POPs are a global threat. At present, the main challenge at global level is to harmonise national strategies and legislation for POPs monitoring and control. For this reason, the EESC endorses the Commission proposal for a more proactive EU role towards third countries with a view to tackling POPs emissions.

5.3.

Nevertheless, the Committee considers that ‘exchange of information’ (8) with third countries not party to the Stockholm Convention, or ‘timely technical assistance upon request and within available resources’ (9) to implement the Convention are still too vague to eradicate POPs. In particular, the EESC believes that the EU should promote sustainability and the upholding of POPs provisions in bilateral and multilateral trade agreements (10). Even international facilitator bodies, such as the Implementation and Compliance Committee established by the Minamata Convention, could be an important reference point here (11). The EESC firmly believes that the EU can be a front runner in sustainable innovation.

5.4.

The Committee supports the proposal to organise a broad awareness campaign on POPs at EU level. At the same time, Europe should be more active in promoting education about sustainability and spreading information about best practices in the field of sustainability (12). In particular the EESC recommends the creation of an open data bank on POPs in order to provide a useful tool for enterprises and consumers.

5.5.

The Committee considers that training courses on POPs should be compulsory and available for all European workers whose job is directly or indirectly related to these elements. The EESC would point out that these aspects are already part of ongoing legislation, but uncertain and weak implementation means that new tools need to be identified for more effective implementation. In particular, the EESC recommends that information, education and training initiatives should be harmonised and considered part of the same strategy according to a life-long learning approach.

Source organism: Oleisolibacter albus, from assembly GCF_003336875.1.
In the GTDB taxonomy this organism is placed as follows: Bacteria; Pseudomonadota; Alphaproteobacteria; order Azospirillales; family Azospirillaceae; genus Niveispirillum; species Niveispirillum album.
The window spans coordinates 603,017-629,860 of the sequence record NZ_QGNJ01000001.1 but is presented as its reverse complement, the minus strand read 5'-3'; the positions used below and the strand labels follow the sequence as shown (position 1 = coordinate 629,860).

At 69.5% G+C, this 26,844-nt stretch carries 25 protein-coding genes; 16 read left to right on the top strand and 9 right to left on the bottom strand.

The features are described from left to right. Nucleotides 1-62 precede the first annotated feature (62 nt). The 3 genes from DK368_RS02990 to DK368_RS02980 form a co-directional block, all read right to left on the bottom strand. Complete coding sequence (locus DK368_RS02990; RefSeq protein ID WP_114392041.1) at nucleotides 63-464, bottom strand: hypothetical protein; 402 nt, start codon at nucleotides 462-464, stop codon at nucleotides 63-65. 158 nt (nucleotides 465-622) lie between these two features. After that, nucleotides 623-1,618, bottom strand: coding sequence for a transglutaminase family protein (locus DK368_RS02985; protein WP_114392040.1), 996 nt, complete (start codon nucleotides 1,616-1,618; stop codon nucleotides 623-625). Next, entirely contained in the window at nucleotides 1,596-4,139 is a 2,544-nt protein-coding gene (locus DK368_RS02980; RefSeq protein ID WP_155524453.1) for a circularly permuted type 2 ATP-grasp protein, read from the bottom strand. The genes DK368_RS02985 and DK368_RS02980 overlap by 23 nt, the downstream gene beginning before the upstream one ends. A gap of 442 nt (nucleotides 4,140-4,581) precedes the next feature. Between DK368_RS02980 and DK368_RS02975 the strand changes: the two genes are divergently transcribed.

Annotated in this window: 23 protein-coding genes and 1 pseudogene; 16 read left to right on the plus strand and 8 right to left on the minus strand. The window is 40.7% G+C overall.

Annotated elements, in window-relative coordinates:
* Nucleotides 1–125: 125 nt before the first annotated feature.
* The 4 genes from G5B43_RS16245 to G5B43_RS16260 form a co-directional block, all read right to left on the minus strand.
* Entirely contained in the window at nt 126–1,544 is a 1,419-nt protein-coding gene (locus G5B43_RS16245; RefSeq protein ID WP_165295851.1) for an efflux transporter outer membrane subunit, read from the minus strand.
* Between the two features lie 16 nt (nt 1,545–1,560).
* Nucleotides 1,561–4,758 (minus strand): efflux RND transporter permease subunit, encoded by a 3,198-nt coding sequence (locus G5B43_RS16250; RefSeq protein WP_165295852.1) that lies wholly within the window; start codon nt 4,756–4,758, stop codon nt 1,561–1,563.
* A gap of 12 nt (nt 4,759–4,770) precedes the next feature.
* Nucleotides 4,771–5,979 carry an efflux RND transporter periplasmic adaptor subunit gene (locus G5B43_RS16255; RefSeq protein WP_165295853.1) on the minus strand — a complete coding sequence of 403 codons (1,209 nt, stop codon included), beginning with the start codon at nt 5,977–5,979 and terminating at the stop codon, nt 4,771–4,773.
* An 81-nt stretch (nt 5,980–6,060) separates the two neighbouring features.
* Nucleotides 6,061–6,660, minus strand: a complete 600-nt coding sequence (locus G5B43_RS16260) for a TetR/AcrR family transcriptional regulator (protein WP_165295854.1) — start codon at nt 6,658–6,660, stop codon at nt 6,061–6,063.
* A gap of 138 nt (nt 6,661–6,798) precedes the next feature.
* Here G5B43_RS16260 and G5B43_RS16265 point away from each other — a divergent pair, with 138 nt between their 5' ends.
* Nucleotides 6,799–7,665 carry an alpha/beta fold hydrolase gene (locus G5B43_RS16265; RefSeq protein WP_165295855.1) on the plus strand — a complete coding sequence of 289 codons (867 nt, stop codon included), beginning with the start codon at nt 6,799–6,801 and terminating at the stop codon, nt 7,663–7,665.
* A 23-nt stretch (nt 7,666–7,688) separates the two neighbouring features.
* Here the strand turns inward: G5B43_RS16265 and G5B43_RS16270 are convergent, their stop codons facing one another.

Brussels, 12 July 2018.

The President of the European Economic and Social Committee

Luca JAHIER


(1)  http://chm.pops.int/

(2)  In recent years, 16 more elements have been added to the initial list. http://chm.pops.int/TheConvention/ThePOPs/TheNewPOPs/tabid/2511/Default.aspx

(3)  Since 1 June 2015.

(4)  Regulation (EC) No 1907/2006.

(5)  Registration, Evaluation, Authorisation and Restriction of Chemicals (REACH).

(6)  Rio Declaration, 1992. Principle 15: ‘In order to protect the environment, the precautionary approach shall be widely applied by States according to their capabilities. Where there are threats of serious or irreversible damage, lack of full scientific certainty shall not be used as a reason for postponing cost-effective measures to prevent environmental degradation’.

(7)  EESC opinion on Persistent Organic Pollutants ( OJ C 32 of 5.2.2004, p. 45).

(8)  COM(2018) 144 final, point 18.

(9)  COM(2018) 144 final, point 21.

(10)  EESC opinion on Transition towards a more sustainable European future (OJ C 81 of 2.3.2018, p. 44).

(11)  The Minamata Convention on Mercury is a global treaty to protect human health and the environment from the adverse effects of mercury. It was agreed in Geneva (Switzerland) on 19 January 2013, adopted on 10 October 2013 at a Diplomatic Conference held in Kumamoto (Japan) and entered into force on 16 August 2017. It reflects an innovative and comprehensive approach, addressing mercury throughout its lifecycle from mining to waste management. http://www.mercuryction.org/. Article 15.

(12)  EESC opinion on Rio+20: towards the green economy and better governance (OJ C 376, 22.12.2011, p. 102). See point 4.13.